Since Tünzale has been working with silk for many years, she is very experienced in handling it.

‘The silk is stretched in a frame, and the lettering or pictures are then applied with brushes made of natural materials. Sometimes the text is sketched lightly on the silk first, but not always. To make the Qur’an, the pages were each cut to size by hand and then the edges of them were unravelled carefully, painted and ornamented. Once that was done, I wrote the suras on the silk sheets, but without stretching them in a frame this time.’

The writing on the sheets is smooth and regular and doesn’t contain any mistakes at all. That’s not to say copying the verses was all plain sailing, though...

‘I made mistakes on three pages, so I had to write those again. I didn’t have any other slip-ups apart from that, though. If you make a mistake as you write, you have to do the whole thing again on a new page because you can’t just wipe paint off silk. It’s the same with all my pictures on silk, too. Silk isn’t very forgiving when it comes to writing and drawing on it.’

Although the typeface and page layout Tünzale used were adopted from her template, you can see one or two small differences here and there. The vocalisation and recitation signs, which are usually included in the Qur’an nowadays, are missing, for example.

‘In Diyanet’s edition, all the marks are there, but I decided not to copy them because I wanted to rule out the possibility of getting the vowel characters mixed up in the very small handwriting. I didn’t think there was any issue there as the very first Qur’ans we know of didn’t use any marks or dots either.’

Parts of the text are also decorated in places.

‘I decorated the titles of the suras and the numbers of the ǧuzʾ, which are the thirty equally long sections into which the Qur’an is divided. I didn’t just copy all the decorative elements completely, but made some changes to some of them.’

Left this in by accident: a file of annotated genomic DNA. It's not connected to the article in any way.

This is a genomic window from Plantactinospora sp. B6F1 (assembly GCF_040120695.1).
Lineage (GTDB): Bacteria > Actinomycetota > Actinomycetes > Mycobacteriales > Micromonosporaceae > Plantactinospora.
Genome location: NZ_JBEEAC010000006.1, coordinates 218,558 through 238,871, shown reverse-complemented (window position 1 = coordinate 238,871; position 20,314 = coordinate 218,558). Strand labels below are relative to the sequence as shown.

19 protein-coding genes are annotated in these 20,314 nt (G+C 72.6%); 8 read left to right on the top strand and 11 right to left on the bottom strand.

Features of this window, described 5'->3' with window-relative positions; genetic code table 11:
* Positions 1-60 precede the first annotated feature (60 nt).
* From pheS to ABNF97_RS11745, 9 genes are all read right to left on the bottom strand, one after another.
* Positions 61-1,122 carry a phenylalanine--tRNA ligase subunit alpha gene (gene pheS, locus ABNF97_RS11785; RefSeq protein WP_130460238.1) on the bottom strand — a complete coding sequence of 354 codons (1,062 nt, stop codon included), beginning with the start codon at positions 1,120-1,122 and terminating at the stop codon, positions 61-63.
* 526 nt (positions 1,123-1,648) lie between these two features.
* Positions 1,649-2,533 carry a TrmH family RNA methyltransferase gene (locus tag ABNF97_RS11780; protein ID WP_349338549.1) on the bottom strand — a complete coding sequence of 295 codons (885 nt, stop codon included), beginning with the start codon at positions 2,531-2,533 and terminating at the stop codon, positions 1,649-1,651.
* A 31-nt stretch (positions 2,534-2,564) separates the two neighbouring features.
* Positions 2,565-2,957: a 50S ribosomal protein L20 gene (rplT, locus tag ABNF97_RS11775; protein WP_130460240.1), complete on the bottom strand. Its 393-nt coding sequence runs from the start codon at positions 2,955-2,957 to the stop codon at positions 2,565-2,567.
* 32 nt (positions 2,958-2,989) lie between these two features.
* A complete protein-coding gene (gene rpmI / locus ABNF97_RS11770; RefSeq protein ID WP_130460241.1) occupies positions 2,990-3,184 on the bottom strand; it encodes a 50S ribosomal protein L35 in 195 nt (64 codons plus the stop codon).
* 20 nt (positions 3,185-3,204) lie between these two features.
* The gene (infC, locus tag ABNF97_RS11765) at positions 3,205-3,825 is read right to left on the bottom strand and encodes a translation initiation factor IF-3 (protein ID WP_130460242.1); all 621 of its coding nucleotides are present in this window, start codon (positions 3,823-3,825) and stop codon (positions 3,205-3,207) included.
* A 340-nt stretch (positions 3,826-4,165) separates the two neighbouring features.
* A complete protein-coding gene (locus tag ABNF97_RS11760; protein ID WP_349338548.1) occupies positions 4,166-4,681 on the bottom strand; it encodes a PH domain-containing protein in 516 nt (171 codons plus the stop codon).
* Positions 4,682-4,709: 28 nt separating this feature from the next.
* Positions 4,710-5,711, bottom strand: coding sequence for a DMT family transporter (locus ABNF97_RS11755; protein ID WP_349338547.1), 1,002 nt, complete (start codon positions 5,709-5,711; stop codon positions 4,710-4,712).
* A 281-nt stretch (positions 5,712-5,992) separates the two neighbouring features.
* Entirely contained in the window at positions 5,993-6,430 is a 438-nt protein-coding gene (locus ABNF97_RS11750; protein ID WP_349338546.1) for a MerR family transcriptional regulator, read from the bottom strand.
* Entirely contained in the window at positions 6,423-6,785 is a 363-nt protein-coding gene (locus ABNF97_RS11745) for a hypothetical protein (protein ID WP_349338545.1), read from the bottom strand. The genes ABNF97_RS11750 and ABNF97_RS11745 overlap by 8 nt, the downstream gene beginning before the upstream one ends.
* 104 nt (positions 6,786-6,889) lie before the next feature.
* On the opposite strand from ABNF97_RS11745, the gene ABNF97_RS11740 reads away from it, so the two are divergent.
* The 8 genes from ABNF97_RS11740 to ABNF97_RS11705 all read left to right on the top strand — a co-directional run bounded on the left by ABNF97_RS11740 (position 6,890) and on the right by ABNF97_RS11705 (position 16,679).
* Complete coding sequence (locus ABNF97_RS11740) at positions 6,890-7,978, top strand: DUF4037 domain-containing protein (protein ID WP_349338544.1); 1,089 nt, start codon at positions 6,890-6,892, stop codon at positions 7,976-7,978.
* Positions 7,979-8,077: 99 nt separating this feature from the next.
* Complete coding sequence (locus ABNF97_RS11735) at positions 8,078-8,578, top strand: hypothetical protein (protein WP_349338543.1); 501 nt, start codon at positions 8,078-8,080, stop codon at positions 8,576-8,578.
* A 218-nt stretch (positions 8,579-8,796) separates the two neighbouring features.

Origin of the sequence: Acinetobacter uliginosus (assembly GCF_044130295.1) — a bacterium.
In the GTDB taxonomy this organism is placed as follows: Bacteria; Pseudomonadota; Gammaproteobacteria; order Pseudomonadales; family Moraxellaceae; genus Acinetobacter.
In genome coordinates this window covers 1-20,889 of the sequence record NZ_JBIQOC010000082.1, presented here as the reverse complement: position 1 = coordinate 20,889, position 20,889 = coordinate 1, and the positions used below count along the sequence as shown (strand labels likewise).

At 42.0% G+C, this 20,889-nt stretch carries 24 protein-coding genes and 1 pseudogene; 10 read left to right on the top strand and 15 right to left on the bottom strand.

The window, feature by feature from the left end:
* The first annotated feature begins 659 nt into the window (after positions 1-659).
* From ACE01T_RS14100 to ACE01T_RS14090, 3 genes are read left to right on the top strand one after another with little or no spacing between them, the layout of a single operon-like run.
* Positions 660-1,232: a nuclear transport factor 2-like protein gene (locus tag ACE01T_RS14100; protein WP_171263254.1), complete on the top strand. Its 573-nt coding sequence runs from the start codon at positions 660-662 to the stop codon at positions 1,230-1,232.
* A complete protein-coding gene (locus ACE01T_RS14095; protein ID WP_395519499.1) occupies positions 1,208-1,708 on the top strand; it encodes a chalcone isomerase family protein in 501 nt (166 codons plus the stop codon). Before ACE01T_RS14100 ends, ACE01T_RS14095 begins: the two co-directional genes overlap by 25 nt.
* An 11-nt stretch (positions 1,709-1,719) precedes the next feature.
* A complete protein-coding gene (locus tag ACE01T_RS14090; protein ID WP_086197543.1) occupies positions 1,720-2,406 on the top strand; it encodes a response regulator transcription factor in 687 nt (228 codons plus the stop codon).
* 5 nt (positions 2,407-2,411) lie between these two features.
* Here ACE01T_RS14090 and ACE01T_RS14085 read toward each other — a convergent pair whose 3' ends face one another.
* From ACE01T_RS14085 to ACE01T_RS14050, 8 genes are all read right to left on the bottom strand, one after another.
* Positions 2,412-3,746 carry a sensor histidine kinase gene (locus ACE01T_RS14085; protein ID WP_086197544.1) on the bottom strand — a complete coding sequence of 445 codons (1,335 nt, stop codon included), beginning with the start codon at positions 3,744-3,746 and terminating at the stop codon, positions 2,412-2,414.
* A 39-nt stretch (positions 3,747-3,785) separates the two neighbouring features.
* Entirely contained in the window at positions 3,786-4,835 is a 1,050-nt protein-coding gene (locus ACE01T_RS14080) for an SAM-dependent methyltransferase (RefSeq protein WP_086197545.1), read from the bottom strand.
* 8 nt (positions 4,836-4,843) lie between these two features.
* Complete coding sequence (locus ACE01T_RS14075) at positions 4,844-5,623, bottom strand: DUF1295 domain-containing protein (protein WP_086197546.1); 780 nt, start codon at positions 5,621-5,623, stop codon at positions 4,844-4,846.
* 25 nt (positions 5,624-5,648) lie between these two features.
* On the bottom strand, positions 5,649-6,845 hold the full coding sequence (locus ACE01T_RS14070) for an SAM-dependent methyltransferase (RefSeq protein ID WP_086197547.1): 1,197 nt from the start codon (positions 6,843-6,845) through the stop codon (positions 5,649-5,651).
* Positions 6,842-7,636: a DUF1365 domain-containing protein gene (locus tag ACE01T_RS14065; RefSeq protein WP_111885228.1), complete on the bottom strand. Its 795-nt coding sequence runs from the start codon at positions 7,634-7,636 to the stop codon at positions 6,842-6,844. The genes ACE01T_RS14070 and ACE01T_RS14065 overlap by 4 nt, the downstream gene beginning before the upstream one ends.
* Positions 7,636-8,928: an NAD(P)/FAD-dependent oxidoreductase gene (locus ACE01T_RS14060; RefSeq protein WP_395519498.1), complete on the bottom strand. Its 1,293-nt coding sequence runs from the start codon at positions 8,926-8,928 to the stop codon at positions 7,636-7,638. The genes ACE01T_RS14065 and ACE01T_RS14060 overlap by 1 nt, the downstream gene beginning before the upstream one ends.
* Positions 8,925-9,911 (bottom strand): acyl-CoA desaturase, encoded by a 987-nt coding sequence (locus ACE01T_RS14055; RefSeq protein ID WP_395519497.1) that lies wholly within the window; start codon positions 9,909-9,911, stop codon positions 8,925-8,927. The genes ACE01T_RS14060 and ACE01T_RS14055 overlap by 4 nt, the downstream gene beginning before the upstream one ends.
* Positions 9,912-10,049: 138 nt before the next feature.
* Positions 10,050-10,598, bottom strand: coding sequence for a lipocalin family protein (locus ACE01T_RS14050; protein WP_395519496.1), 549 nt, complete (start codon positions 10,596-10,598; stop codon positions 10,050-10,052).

Use and reception

‘[The silk Qur’an] can be read, of course, and it has actually been read a number of times already. After being read and approved by Diyanet in Azerbaijan, I was given official permission to show it to the general public. First of all, it was exhibited in Azerbaijan, which is my home country. But we also received requests to display the manuscript in other countries as well.’

The silk Qur’an – a real work of art – has largely been well received, but it has also been subject to a certain amount of criticism. Tünzale Memmedzade has not only been criticised personally, but the work itself has, too, one bone of contention being her choice of such an unusual writing material.

‘Of course I get criticised. You can’t please everyone, can you? It’s perfectly normal to be criticised. But silk is a material that’s actually mentioned in the Qur’an. Once I found that out, I didn’t have any reservations about doing the project.’

Book in private collection
Material: Silk, 119 folios, gold and silver ink
Dimensions: 29 x 33 cm
Provenance: Turkey, 21th century

Manuscript of the Month 03/2017
© for all pictures: Tünzale Memmedzade
Reference note:
Wiebke Beyer, Janina Karolewski and Tünzale Memmedzade, “The Silk Qur’an”
In: Wiebke Beyer, Zhenzhen Lu (Eds.): Manuscript of the Month 2017.03, SFB 950: Hamburg,